I know, I know – the Best Books of the Year lists are supposed to wait until December, exploding all over the Internet in the last weeks of the Christmas-shopping frenzy. Of course, that’s months away now. But as y’all know, I read a lot. And I’ve discovered some gems this year.
Not all these books were published in 2011 (though some were), but they’re all books I’ve read since January. Here they are:
Alice Bliss, Laura Harrington
Possibly the best book I’ve read this year. Harrington writes so beautifully and sensitively – I fell in love with Alice and my heart broke for her as she and her family learned to adjust to her dad’s deployment in Iraq. And the supporting cast of characters, including Henry, the boy next door, is wonderful.
The Penderwicks and sequels, Jeanne Birdsall
I’ve gushed about the Penderwicks before – and yes, I know they’re young adult books – but I love young adult books. And what’s not to love about four sisters who are always cooking up new mischief? They’re clever, funny and kind, and they love each other fiercely. Bonus: The stories are set in Massachusetts.
The Weird Sisters, Eleanor Brown
Sisterhood, Shakespeare and quirky family dynamics. Again, what’s not to love? Brown’s writing is gorgeous, and the unique struggles of each sister as they all come to grips with adulthood – pitch-perfect.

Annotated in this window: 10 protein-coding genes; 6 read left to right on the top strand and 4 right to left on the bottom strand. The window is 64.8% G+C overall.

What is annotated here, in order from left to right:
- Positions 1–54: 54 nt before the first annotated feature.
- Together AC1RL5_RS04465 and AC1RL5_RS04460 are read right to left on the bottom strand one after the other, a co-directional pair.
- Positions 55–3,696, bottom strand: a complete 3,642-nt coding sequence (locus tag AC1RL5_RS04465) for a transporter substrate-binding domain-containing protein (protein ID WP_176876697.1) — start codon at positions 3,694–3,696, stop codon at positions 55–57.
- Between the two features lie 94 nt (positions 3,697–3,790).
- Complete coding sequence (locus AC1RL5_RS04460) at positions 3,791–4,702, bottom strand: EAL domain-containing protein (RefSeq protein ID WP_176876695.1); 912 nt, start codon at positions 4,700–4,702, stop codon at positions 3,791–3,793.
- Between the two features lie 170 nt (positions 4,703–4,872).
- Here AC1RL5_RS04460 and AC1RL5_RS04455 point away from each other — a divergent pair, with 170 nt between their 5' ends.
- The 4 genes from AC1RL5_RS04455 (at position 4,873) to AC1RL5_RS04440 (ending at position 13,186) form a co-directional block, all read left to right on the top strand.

The Book Thief, Markus Zusak
This is a Holocaust story, it’s true – but it’s also the story of a young girl simply trying to live through a fraught and confusing time, without her parents or anyone she knows. I avoided picking it up for a while because I thought it would be grisly (it’s narrated by Death), but instead it’s simply powerful. And heartbreaking. And so, so good. Read it if you haven’t already.
The entire Maisie Dobbs series, Jacqueline Winspear
Technically I discovered Maisie in December – but I spent the first four months of 2011 reading the eight installments (so far) of Maisie’s adventures. I can’t get enough of this quick-witted, kind, poised but vulnerable lady detective and her experiences in 1920s and 1930s London. I’ve learned so much about World War I and its aftereffects in England, and spent time with some fascinating characters.
What’s the best book – or books – you’ve read so far this year?